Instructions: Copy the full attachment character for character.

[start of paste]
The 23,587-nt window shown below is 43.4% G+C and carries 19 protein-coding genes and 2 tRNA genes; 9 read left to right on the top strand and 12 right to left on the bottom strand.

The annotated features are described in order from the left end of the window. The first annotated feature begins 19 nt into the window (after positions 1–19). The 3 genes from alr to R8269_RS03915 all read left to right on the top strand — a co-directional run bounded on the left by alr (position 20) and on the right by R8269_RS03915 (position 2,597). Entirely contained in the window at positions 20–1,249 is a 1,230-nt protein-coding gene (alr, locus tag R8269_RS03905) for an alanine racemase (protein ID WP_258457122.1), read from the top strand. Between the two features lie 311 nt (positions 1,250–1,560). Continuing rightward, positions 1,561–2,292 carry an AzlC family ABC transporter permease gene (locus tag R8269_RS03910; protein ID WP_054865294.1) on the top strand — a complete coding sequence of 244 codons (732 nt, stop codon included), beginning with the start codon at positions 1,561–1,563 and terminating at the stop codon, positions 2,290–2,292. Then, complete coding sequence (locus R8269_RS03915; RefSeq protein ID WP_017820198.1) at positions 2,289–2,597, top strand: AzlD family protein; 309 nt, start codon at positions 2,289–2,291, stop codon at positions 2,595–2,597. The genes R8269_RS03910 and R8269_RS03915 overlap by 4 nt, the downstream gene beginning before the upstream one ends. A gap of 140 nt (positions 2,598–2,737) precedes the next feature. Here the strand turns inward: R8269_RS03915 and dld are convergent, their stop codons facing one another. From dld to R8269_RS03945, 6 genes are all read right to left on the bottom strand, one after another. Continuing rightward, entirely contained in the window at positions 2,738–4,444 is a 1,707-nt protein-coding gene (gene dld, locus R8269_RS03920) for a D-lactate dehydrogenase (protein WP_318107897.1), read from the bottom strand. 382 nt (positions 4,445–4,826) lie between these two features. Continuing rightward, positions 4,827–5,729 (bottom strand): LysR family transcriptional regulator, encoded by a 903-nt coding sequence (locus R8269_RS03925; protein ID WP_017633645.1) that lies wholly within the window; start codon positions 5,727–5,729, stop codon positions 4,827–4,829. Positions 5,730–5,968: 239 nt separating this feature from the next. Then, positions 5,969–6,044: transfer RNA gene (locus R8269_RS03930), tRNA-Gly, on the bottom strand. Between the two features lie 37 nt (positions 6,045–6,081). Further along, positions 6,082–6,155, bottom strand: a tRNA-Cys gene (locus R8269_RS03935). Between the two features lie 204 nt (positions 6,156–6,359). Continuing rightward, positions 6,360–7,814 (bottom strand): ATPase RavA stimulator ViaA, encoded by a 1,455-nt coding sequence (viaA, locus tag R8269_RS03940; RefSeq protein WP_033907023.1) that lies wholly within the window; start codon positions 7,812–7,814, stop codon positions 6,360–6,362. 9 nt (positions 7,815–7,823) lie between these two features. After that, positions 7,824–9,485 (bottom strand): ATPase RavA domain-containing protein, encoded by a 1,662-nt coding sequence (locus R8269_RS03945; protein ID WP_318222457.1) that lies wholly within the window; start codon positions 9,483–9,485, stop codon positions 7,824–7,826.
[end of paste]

The 23,587-nt window shown below is 43.4% G+C and carries 19 protein-coding genes and 2 tRNA genes; 9 read left to right on the top strand and 12 right to left on the bottom strand.

The annotated features are described in order from the left end of the window. The first annotated feature begins 19 nt into the window (after positions 1–19). The 3 genes from alr to R8269_RS03915 all read left to right on the top strand — a co-directional run bounded on the left by alr (position 20) and on the right by R8269_RS03915 (position 2,597). Entirely contained in the window at positions 20–1,249 is a 1,230-nt protein-coding gene (alr, locus tag R8269_RS03905) for an alanine racemase (protein ID WP_258457122.1), read from the top strand. Between the two features lie 311 nt (positions 1,250–1,560). Continuing rightward, positions 1,561–2,292 carry an AzlC family ABC transporter permease gene (locus tag R8269_RS03910; protein ID WP_054865294.1) on the top strand — a complete coding sequence of 244 codons (732 nt, stop codon included), beginning with the start codon at positions 1,561–1,563 and terminating at the stop codon, positions 2,290–2,292. Then, complete coding sequence (locus R8269_RS03915; RefSeq protein ID WP_017820198.1) at positions 2,289–2,597, top strand: AzlD family protein; 309 nt, start codon at positions 2,289–2,291, stop codon at positions 2,595–2,597. The genes R8269_RS03910 and R8269_RS03915 overlap by 4 nt, the downstream gene beginning before the upstream one ends. A gap of 140 nt (positions 2,598–2,737) precedes the next feature. Here the strand turns inward: R8269_RS03915 and dld are convergent, their stop codons facing one another. From dld to R8269_RS03945, 6 genes are all read right to left on the bottom strand, one after another. Continuing rightward, entirely contained in the window at positions 2,738–4,444 is a 1,707-nt protein-coding gene (gene dld, locus R8269_RS03920) for a D-lactate dehydrogenase (protein WP_318107897.1), read from the bottom strand. 382 nt (positions 4,445–4,826) lie between these two features. Continuing rightward, positions 4,827–5,729 (bottom strand): LysR family transcriptional regulator, encoded by a 903-nt coding sequence (locus R8269_RS03925; protein ID WP_017633645.1) that lies wholly within the window; start codon positions 5,727–5,729, stop codon positions 4,827–4,829. Positions 5,730–5,968: 239 nt separating this feature from the next. Then, positions 5,969–6,044: transfer RNA gene (locus R8269_RS03930), tRNA-Gly, on the bottom strand. Between the two features lie 37 nt (positions 6,045–6,081). Further along, positions 6,082–6,155, bottom strand: a tRNA-Cys gene (locus R8269_RS03935). Between the two features lie 204 nt (positions 6,156–6,359). Continuing rightward, positions 6,360–7,814 (bottom strand): ATPase RavA stimulator ViaA, encoded by a 1,455-nt coding sequence (viaA, locus tag R8269_RS03940; RefSeq protein WP_033907023.1) that lies wholly within the window; start codon positions 7,812–7,814, stop codon positions 6,360–6,362. 9 nt (positions 7,815–7,823) lie between these two features. After that, positions 7,824–9,485 (bottom strand): ATPase RavA domain-containing protein, encoded by a 1,662-nt coding sequence (locus R8269_RS03945; protein ID WP_318222457.1) that lies wholly within the window; start codon positions 9,483–9,485, stop codon positions 7,824–7,826.